As a business owner, your job is to understand your customer’s problem deeply, even more than they might themselves. Your role is to keep their needs top of mind and as a focal point in your own business, so you can serve them better than your competitors. You can do this, even with a small budget.

Here are three things you can do to ensure you can grow your business while focusing on the right customers.


One thing the most successful companies do well — think Amazon, Apple, Zappos — have deep knowledge about their customers. They consistently find new ways to develop new products and revenue streams that serve those customers at a superior level.

Entrepreneurs and founders can all talk directly to their target audience, look at forums where they are sharing their pain points and ideal solutions. Knowing your current and potential customers by understanding their pain points in their own voice is highly valuable and will ensure you can create solutions that stand out.

Some common you can use to do this include:

  • Review relevant forums and groups
  • Conduct short and timely surveys to current customers
  • In-depth interviews with current and past clients
  • Contextual Observation of how they use your products
  • Monitor your marketing analytics and metrics for insights


Most businesses start to think transactionally when they have to make payroll, ensure cash flow and manage a growing operation. As much as cash flow is essential to keeping things running smoothly, customers are the true lifeblood of your business. Without happy customers, your business will not last.

This is the reason developing customer loyalty is so important to long-term growth and sustainability. It costs more to acquire new customers than to secure repeat purchases. This makes the case for you to ensure they are happy and willing to recommend you without reservations.

According to copywriter and author Perry Marshall, who wrote 80/20 Sales & Marketing, the well-known 80/20 rule (the Pareto Principle) also applies to customers and revenues. He suggests that 20% of customers are responsible for 80% of your sales.

Customer relationship management tools and marketing analytics are essential in identifying those individuals you can incentivize, and learn how to attract and retain more of these ideal clients.

Marshall also explains in his book that about 20% — of your customers are actually costing you, in terms of the time and energy spent servicing their needs. Likely these individuals are not the best fit for using your products and should be referred elsewhere when possible.

In order to set up your business for scale, focusing on the right customers and nurturing those relationships over time is essential for growth and scale.


Leading brands give back to their communities. They all show a vested interest by developing and leading in arts, charity or sports. Think of companies such as MetLife, Prudential, JP Morgan Chase. They own concert arenas, sporting complexes, and convention centers. These investments provide a return in marketing awareness, brand affinity, and community or industry influence.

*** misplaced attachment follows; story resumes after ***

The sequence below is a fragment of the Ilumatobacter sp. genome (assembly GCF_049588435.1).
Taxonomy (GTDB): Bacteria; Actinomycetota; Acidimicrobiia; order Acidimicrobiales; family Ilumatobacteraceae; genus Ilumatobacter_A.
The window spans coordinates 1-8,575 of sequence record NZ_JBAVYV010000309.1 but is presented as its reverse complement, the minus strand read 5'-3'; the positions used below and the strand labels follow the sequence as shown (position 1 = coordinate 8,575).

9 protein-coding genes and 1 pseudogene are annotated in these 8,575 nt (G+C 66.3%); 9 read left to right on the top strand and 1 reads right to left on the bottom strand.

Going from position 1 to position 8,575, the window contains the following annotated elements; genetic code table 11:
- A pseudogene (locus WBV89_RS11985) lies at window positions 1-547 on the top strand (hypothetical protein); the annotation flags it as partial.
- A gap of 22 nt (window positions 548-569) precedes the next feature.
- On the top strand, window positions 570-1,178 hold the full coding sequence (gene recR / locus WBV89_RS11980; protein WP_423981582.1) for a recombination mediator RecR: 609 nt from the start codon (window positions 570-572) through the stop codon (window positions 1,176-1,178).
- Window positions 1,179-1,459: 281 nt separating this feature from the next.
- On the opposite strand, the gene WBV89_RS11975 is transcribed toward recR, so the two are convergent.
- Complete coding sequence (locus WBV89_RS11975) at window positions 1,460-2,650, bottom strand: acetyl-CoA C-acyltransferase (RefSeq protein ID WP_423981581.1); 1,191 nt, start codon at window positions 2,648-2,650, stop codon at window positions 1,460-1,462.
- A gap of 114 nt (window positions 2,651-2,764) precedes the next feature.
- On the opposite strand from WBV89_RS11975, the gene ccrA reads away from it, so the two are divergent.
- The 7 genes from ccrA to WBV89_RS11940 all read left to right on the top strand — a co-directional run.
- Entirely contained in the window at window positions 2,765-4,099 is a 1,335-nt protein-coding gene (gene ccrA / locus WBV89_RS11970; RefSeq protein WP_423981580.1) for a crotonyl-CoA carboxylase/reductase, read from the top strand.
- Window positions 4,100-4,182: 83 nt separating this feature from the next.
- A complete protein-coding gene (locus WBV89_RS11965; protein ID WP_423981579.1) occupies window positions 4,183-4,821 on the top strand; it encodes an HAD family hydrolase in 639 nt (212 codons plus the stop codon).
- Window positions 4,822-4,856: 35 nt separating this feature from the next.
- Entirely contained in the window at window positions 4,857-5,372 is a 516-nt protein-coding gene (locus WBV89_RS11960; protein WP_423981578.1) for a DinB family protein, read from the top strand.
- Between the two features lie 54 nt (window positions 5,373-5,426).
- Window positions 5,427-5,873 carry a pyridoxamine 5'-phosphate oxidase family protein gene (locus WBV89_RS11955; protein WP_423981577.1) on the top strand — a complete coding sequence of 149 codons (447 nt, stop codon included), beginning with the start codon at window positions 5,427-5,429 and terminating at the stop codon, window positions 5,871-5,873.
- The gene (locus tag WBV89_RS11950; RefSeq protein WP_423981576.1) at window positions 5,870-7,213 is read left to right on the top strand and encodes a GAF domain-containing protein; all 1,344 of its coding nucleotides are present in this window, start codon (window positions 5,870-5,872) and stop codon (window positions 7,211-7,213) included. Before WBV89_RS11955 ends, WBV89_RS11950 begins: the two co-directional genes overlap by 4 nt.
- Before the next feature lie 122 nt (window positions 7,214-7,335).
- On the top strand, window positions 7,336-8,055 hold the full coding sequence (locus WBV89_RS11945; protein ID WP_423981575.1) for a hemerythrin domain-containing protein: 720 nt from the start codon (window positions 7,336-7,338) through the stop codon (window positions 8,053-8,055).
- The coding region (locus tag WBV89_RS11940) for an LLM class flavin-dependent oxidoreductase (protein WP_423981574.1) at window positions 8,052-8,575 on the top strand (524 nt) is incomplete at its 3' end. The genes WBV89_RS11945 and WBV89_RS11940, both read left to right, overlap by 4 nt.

Not only does this support of local or artistic causes and organization show leadership, but it also builds relationships that matter for growth and influence.

As a growing company, while you don’t have to invest millions. Donating a percentage of your income, time or other resources to support a cause can also lead to strong returns in relationships and revenues. Choose brands that support a mission close to the purpose or story of your business or services.

In the book Corporate Culture And Performance, John Kotter and James Heskett show that over a decade-long period, purposeful, value-driven companies outperform their counterparts in stock price by a factor of 12. When a clear purpose is present, leaders in those organizations can better engage and motivate employees and bring affinity that engages socially aware customers and secure partnerships. As customers become more values-driven, businesses need to show awareness and affinity to relevant brands to differentiate their voice.

It is becoming more critical that modern leaders have a clear purpose and a way for potential customers and employees to see and engage with your purpose and mission. Advocating for a cause is one great way to do this for your brand while building customer affinity and loyalty.


Paying close attention to customer pain points, serving them with solutions they want, incentivizing their engagement and loyalty, and giving back to common causes and communities are three key ways that you can demonstrate why your business is different in a way that matters to your customers. This will help you drive growth and repeat sales. The best part is that this only requires simple and low-cost tools that you likely already access. Now you can use them in new ways.

If you would like to learn more simple and accessible strategies to grow and scale your business with products that customers love, buy and rave about so you can grow sustainably. Go schedule a private consultation here.



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